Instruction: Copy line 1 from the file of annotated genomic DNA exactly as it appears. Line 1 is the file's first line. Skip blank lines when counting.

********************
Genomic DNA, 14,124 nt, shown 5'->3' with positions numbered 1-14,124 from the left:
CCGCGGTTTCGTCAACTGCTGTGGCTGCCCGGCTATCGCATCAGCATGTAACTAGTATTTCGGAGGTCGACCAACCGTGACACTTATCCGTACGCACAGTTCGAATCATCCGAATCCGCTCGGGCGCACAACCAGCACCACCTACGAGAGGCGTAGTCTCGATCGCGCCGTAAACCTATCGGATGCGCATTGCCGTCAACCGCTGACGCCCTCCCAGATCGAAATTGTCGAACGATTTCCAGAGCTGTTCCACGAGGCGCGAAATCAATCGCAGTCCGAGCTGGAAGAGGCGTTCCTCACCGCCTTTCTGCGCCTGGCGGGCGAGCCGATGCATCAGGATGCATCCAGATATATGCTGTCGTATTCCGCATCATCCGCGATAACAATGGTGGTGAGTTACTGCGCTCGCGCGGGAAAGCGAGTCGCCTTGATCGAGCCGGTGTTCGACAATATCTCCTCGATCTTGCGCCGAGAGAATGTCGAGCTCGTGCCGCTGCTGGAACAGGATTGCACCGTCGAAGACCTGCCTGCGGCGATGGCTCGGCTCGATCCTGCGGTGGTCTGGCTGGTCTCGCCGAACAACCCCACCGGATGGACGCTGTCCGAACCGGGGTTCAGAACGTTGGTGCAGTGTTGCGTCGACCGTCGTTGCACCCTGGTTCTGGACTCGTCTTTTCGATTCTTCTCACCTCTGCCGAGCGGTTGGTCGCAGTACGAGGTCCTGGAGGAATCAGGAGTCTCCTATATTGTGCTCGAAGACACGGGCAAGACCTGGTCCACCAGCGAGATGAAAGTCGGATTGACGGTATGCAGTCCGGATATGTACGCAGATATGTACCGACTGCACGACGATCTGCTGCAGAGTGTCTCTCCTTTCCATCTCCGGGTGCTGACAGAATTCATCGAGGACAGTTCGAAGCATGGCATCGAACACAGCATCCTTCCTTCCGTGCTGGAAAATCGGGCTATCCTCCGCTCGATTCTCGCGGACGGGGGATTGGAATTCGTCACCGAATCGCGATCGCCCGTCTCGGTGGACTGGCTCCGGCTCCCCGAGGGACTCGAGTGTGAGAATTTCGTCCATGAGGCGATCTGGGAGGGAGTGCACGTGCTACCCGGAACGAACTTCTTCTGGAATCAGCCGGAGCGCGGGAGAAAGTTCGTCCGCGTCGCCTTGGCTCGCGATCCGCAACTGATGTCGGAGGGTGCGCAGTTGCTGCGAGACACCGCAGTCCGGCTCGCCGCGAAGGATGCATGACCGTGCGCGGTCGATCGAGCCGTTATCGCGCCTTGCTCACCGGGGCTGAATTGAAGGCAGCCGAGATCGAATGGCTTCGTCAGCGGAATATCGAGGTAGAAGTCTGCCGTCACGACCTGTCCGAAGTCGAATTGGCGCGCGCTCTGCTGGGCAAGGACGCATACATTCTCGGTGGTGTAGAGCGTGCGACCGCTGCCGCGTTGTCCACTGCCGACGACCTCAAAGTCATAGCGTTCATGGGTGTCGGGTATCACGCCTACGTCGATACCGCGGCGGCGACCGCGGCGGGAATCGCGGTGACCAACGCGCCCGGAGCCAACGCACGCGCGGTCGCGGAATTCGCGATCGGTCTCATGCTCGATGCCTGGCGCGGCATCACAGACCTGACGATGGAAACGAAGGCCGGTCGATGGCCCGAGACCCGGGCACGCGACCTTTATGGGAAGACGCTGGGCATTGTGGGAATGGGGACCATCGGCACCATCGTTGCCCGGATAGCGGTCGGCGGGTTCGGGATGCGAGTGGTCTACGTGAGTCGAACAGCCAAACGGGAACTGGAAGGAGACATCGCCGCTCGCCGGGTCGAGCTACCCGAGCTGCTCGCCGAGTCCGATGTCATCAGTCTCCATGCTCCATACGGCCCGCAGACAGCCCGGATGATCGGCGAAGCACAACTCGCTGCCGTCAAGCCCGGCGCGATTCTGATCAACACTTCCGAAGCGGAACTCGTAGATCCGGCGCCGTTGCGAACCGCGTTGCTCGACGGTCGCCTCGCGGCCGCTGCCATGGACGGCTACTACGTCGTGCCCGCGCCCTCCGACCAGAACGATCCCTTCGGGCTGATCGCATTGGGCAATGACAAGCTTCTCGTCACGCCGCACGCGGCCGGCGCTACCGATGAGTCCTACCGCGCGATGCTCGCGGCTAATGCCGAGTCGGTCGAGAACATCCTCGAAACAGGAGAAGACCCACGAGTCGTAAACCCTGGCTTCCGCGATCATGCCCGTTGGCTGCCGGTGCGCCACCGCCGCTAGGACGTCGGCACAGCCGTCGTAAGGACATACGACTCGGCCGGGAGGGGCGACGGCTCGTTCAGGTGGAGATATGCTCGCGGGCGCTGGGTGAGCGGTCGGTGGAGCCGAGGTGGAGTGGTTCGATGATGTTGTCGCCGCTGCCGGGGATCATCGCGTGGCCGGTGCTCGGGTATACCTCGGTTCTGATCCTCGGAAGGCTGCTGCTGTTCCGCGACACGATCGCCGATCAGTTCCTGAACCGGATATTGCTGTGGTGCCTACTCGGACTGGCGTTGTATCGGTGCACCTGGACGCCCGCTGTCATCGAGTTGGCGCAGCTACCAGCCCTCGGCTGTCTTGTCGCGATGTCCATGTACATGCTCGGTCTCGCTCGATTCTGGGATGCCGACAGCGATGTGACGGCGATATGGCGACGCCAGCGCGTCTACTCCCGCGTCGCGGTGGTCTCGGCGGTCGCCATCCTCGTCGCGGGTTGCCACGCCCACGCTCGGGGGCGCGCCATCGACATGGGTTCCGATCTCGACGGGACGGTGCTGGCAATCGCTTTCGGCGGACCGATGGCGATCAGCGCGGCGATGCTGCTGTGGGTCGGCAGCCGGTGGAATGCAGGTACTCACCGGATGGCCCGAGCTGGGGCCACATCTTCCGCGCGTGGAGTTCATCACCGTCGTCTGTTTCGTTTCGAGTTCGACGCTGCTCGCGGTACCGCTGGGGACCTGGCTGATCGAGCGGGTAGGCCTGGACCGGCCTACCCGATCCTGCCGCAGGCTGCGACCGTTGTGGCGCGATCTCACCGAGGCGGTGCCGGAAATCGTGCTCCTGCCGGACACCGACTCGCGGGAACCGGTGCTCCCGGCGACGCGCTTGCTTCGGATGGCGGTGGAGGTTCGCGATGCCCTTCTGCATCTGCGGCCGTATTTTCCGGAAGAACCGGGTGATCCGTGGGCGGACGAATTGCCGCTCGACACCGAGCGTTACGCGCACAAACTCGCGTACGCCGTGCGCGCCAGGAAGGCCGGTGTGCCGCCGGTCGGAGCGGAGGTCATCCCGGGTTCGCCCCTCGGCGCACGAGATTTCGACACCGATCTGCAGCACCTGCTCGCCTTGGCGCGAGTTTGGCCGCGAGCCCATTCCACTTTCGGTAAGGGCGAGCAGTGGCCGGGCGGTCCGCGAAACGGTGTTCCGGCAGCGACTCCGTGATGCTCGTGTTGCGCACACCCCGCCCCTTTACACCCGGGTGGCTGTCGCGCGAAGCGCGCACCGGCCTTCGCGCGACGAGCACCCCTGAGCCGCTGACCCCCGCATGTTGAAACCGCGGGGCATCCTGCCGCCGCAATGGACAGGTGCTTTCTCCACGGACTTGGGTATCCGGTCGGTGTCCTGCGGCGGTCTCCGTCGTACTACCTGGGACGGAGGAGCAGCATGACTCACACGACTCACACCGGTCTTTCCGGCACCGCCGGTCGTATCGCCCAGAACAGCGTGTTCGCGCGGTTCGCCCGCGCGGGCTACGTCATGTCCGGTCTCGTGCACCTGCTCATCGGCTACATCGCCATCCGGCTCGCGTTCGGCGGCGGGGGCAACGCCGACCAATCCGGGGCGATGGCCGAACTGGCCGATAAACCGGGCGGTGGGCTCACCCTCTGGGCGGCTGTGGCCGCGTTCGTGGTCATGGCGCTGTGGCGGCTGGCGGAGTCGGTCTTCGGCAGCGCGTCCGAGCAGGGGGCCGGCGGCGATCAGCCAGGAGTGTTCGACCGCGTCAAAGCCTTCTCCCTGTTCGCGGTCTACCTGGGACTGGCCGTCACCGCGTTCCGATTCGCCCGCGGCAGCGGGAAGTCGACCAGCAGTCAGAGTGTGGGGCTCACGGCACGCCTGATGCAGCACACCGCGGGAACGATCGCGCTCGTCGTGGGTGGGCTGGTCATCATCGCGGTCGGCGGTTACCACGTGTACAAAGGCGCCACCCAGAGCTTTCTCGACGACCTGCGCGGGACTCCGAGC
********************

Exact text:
Genomic DNA, 14,124 nt, shown 5'->3' with positions numbered 1-14,124 from the left: